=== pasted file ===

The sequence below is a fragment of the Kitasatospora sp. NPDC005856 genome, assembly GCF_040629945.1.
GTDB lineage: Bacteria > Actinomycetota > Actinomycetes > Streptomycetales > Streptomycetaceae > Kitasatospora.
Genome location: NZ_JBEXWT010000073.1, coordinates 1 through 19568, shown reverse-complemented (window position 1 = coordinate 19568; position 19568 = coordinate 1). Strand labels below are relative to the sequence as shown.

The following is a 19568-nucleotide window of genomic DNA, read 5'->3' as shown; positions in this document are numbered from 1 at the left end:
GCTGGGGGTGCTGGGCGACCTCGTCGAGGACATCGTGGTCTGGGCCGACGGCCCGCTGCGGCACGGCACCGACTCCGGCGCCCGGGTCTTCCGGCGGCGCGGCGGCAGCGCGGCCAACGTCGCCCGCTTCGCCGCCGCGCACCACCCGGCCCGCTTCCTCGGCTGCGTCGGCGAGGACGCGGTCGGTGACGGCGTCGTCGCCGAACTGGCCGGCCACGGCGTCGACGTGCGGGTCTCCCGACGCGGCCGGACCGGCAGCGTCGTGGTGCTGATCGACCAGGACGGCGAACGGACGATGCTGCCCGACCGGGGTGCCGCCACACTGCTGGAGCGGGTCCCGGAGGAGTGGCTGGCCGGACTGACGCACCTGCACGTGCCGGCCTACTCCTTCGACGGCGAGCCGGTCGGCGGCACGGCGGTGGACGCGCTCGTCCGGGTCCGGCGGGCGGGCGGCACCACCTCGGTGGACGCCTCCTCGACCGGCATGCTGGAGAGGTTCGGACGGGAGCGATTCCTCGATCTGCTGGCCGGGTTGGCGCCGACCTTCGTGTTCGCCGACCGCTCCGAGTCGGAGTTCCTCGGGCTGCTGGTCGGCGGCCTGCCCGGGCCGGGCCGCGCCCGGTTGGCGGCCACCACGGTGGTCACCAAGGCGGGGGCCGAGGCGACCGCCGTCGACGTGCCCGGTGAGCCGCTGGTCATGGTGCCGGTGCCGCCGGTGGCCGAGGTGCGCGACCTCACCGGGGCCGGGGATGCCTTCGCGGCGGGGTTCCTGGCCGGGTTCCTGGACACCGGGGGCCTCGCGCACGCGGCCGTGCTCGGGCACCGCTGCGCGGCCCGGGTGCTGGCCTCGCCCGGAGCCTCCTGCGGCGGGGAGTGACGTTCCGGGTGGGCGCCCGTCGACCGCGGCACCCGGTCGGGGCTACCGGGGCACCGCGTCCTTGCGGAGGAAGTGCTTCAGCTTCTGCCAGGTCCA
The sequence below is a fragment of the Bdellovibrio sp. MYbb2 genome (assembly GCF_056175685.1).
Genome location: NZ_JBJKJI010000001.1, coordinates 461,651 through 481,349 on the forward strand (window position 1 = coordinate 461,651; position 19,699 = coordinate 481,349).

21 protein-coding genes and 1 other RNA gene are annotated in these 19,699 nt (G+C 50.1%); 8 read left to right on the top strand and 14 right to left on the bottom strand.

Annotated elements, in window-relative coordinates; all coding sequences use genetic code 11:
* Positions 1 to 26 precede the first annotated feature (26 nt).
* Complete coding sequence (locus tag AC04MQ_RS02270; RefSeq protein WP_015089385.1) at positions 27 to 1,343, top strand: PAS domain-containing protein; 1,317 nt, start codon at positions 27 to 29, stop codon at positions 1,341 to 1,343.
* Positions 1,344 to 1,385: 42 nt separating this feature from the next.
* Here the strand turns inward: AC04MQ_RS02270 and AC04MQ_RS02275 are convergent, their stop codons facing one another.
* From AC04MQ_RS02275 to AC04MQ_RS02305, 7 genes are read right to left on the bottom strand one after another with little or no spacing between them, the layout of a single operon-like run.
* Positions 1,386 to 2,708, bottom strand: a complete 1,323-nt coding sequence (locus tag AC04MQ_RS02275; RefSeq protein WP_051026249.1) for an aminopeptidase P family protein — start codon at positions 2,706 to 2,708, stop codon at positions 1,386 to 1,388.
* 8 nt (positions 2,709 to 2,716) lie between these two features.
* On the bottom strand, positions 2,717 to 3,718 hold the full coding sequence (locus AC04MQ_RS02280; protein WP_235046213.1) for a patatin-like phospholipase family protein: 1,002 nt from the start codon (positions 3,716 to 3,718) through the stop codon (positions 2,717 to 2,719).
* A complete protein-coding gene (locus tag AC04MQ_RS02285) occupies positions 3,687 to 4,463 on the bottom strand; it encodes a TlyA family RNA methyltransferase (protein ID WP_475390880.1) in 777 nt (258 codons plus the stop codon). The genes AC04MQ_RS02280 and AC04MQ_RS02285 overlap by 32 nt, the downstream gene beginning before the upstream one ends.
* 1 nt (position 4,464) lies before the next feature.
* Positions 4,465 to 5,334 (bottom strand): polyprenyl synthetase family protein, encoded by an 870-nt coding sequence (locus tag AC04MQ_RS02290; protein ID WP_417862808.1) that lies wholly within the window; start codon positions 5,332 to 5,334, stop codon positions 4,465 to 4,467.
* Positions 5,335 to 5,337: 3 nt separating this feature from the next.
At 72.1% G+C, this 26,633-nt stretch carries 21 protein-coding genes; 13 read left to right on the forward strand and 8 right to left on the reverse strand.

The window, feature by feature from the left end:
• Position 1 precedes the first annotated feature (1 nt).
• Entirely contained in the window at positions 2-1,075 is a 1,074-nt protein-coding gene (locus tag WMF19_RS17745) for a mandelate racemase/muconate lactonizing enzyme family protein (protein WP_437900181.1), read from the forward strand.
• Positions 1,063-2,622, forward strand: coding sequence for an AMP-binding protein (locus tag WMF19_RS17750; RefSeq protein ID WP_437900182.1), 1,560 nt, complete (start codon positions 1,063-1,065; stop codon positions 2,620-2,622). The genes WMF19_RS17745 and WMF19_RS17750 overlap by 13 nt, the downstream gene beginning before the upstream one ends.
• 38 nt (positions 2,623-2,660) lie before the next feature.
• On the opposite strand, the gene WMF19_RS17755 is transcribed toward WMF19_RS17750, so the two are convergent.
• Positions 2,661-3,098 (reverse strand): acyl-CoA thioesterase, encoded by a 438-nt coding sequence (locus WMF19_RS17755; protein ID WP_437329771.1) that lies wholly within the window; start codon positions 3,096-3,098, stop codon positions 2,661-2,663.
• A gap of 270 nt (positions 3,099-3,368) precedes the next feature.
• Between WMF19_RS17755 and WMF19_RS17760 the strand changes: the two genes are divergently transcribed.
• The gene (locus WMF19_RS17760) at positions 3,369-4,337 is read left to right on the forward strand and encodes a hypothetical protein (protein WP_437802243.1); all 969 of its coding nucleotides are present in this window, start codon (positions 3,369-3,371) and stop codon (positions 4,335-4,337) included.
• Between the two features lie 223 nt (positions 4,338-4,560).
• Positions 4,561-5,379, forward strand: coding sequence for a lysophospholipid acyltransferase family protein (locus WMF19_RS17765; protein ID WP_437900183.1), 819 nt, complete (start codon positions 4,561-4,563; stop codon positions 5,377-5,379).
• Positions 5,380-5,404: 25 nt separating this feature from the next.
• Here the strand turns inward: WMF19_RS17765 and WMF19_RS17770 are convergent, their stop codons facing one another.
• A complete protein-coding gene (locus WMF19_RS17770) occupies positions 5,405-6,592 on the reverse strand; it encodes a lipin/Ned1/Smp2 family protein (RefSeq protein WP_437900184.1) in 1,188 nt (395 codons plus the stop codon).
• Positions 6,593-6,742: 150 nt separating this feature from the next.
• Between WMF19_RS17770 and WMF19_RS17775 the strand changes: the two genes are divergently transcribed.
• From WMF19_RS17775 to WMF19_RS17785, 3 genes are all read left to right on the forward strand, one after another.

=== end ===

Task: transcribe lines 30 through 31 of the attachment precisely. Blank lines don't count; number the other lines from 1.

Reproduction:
• A gap of 270 nt (positions 3,099-3,368) precedes the next feature.
• Between WMF19_RS17755 and WMF19_RS17760 the strand changes: the two genes are divergently transcribed.